One sure-fire way to turn my intestines to liquid:

“Attention in the water: This is the Orange County Sheriff’s Department.… You are paddleboarding next to approximately 15 great white sharks.”

Yes, they were pups and juveniles. Yes, juveniles eat fish, not mammals. But seriously – 15 fucking great white sharks at the bloody surf line. That got the ol’ nightmare juices flowing.  Undeterred, I plowed ahead and found this from earlier this year:

A 16-foot great white shark feeds on scarlet, a whale that recently died off the coast of Southern California.

That was a sixteen-footer. At Data Point. Jinkies.

The litany of sightings is enormous, the list of attacks or mistaken identities vastly shorter. The odds of getting bitten, let alone killed, by a shark are infinitesimal. HOWEVER. You want to talk about High Stakes, kidlets? Should that one-off situation happen… well. Nightmare fuel.

I did find this hilarious image taken during a non-hilarious event – fortunately, the surfer was unharmed. Be honest now – if the red circle weren’t there, could you possibly find the shark in this photo?

Given the prevalence of Whites off the coast of South Africa – the big, breaching ones – I can’t imagine anyone ever surfing there. Watch the full video in the link – it’s amazing, and also quite moving as literally everyone on the water immediately came to his rescue, despite the danger to themselves.

The story which is lingering the most in mind is this, which I found just now on a page by the Shark Research Committee:

“On Wednesday, 4 December 1991, commercial urchin diver David Abernathy, age 25, was attacked by a White Shark at Shelter Cove, between Eureka and Fort Bragg in northwestern California (40°01.7’N; 124°05.0’W). Abernathy, accompanied by boat owner Joe Lara and tender Gerald Vickers, had been diving for about six hours. He was dressed in a black wetsuit, hood, boots, swim fins, mask, and weight belt. The diver was attached to a hookah airline and carried an urchin rake. Under a sunny sky, the sea surface was calm with 1-to-2-meter groundswells rolling rhythmically over the sandy ocean floor. Air and water temperatures were estimated at 15ºC and 10ºC, respectively. The water was 8 fathoms deep with visibility of 5 meters.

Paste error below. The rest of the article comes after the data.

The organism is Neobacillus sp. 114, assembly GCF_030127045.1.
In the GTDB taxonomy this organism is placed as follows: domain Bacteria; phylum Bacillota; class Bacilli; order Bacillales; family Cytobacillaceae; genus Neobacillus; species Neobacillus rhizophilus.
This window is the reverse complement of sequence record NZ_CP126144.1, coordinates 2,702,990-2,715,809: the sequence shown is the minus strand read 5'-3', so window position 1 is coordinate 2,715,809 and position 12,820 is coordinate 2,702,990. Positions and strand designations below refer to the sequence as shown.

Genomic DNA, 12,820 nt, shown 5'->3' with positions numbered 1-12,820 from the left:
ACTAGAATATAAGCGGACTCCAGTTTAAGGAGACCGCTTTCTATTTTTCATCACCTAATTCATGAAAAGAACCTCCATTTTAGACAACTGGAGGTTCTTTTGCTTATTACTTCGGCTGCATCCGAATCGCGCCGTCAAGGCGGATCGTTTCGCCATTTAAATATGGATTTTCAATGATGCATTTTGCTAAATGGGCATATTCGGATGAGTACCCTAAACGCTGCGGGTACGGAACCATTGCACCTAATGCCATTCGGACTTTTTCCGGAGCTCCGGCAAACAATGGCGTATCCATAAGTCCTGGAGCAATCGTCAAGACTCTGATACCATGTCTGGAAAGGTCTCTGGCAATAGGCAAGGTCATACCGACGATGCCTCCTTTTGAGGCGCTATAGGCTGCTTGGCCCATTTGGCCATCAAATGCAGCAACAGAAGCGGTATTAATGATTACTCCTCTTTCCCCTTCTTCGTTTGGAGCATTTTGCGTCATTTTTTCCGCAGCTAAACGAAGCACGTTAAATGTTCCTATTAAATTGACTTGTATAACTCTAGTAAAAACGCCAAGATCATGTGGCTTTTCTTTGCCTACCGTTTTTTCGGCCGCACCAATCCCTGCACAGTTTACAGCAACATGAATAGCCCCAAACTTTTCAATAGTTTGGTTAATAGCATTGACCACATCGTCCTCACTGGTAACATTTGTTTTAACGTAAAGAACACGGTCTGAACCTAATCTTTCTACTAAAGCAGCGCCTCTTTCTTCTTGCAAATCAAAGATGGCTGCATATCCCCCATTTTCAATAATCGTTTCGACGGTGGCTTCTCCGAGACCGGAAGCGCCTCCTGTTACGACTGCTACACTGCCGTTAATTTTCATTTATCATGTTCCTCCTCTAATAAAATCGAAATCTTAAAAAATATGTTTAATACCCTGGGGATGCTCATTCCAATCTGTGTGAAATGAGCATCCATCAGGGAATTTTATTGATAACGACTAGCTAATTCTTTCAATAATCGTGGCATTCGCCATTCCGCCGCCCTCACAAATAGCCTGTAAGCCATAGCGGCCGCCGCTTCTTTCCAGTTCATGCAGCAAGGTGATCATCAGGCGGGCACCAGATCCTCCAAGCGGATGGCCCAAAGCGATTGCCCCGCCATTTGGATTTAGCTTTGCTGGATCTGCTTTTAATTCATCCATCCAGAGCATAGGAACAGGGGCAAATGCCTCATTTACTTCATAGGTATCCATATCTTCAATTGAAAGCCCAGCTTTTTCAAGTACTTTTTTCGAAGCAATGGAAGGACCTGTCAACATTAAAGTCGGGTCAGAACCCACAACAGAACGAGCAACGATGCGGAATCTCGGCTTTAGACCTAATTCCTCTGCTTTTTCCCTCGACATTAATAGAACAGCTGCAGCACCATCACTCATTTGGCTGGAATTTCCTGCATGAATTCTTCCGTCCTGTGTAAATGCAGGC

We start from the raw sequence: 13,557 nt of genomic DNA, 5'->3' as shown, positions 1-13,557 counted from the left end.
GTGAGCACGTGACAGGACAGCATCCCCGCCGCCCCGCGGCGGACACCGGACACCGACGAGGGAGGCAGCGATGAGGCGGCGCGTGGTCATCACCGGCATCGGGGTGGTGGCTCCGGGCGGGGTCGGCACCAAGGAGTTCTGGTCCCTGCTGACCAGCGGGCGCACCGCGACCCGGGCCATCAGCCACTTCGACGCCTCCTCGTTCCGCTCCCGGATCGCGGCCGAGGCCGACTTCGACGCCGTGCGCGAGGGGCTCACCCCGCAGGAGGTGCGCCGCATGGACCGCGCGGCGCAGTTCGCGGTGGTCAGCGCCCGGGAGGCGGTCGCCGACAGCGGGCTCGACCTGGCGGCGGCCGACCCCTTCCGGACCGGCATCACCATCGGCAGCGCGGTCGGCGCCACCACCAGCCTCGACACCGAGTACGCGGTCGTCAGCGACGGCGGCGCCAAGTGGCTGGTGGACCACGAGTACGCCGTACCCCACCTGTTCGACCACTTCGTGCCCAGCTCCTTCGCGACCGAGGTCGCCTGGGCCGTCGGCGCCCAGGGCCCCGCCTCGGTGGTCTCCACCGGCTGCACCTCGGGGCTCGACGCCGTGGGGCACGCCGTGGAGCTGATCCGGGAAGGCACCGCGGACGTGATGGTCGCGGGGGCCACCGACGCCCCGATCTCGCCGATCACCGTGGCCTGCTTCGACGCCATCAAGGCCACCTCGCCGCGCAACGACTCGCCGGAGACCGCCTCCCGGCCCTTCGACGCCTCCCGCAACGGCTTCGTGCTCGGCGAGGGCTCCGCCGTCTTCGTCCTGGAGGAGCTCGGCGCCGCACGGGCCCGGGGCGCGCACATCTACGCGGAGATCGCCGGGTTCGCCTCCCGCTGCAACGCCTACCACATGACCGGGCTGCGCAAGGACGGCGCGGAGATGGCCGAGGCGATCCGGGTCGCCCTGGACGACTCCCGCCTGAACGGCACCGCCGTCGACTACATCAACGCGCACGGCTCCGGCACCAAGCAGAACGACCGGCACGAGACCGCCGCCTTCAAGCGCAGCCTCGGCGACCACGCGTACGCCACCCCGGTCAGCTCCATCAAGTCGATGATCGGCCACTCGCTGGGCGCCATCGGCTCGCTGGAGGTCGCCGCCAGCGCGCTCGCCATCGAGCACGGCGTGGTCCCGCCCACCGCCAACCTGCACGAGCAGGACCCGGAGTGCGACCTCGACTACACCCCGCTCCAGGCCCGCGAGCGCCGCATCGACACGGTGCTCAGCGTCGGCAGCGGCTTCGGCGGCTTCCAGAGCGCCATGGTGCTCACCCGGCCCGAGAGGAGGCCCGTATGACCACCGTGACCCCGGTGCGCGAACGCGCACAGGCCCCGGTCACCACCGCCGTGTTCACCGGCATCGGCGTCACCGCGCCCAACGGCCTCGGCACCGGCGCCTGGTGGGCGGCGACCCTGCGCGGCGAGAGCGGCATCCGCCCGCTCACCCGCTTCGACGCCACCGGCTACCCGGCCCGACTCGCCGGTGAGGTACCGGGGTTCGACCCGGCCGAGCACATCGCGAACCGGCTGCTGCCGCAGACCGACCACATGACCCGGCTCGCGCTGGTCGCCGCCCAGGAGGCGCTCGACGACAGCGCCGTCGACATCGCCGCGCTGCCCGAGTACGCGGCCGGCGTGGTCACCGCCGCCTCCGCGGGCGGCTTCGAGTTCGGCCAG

“Abernathy started his dive day collecting urchins off a reef at the Point Arena Buoy. Picking was consistent, but not as good as other spots in the area, so he decided to try at Black Sands Beach and work his way south. At 1500 hours, he entered the water 100 meters off Abalone Point, near the airport in Shelter Cove. Abernathy and his fellow crew members saw a “single clump of kelp” in open water and maneuvered the boat alongside. Abernathy entered the water. As he started his descent, about 4 meters below the surface, he noted the kelp stipe was attached to the top of a pinnacle that was 5 to 7 meters in width and at least 10 meters in breadth. While slowly descending to the bottom, the diver reported observing “a couple of tons of urchins on this pinnacle.” Upon reaching the bottom, he scouted the area for urchins, then slowly began his ascent. Abernathy had been in the water about six minutes.

“Upon surfacing above the pinnacle, Abernathy spat out his regulator and turned to tell his companions on board the boat to drop anchor. The diver recounted, “When I looked at the guys on the boat their eyes were huge and their mouths wide open.” Lara and Vickers watched in disbelief as a large White Shark surfaced directly behind Abernathy and charged very quickly. The shark struck the diver in the middle of his back and simultaneously bit down, pushing him 2 to 3 meters across the surface of the water.